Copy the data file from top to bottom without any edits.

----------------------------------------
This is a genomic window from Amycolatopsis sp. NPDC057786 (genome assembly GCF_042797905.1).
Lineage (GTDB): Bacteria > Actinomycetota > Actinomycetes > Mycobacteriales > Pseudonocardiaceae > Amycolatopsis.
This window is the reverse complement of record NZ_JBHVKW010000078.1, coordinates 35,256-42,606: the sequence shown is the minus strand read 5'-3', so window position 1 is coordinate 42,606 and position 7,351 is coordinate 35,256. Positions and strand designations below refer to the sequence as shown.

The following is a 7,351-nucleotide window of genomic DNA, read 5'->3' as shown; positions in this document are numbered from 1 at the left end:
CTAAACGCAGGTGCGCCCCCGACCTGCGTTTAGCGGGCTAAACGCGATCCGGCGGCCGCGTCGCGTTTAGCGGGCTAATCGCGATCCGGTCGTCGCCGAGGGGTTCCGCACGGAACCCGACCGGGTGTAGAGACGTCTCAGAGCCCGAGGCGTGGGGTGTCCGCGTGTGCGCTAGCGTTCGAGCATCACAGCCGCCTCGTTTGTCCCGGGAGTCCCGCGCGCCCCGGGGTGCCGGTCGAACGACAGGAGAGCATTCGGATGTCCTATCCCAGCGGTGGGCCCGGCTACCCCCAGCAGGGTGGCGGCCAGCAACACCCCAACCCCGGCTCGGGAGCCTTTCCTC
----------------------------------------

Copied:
This is a genomic window from Amycolatopsis sp. NPDC057786 (genome assembly GCF_042797905.1).
Lineage (GTDB): Bacteria > Actinomycetota > Actinomycetes > Mycobacteriales > Pseudonocardiaceae > Amycolatopsis.
This window is the reverse complement of record NZ_JBHVKW010000078.1, coordinates 35,256-42,606: the sequence shown is the minus strand read 5'-3', so window position 1 is coordinate 42,606 and position 7,351 is coordinate 35,256. Positions and strand designations below refer to the sequence as shown.

The following is a 7,351-nucleotide window of genomic DNA, read 5'->3' as shown; positions in this document are numbered from 1 at the left end:
CTAAACGCAGGTGCGCCCCCGACCTGCGTTTAGCGGGCTAAACGCGATCCGGCGGCCGCGTCGCGTTTAGCGGGCTAATCGCGATCCGGTCGTCGCCGAGGGGTTCCGCACGGAACCCGACCGGGTGTAGAGACGTCTCAGAGCCCGAGGCGTGGGGTGTCCGCGTGTGCGCTAGCGTTCGAGCATCACAGCCGCCTCGTTTGTCCCGGGAGTCCCGCGCGCCCCGGGGTGCCGGTCGAACGACAGGAGAGCATTCGGATGTCCTATCCCAGCGGTGGGCCCGGCTACCCCCAGCAGGGTGGCGGCCAGCAACACCCCAACCCCGGCTCGGGAGCCTTTCCTC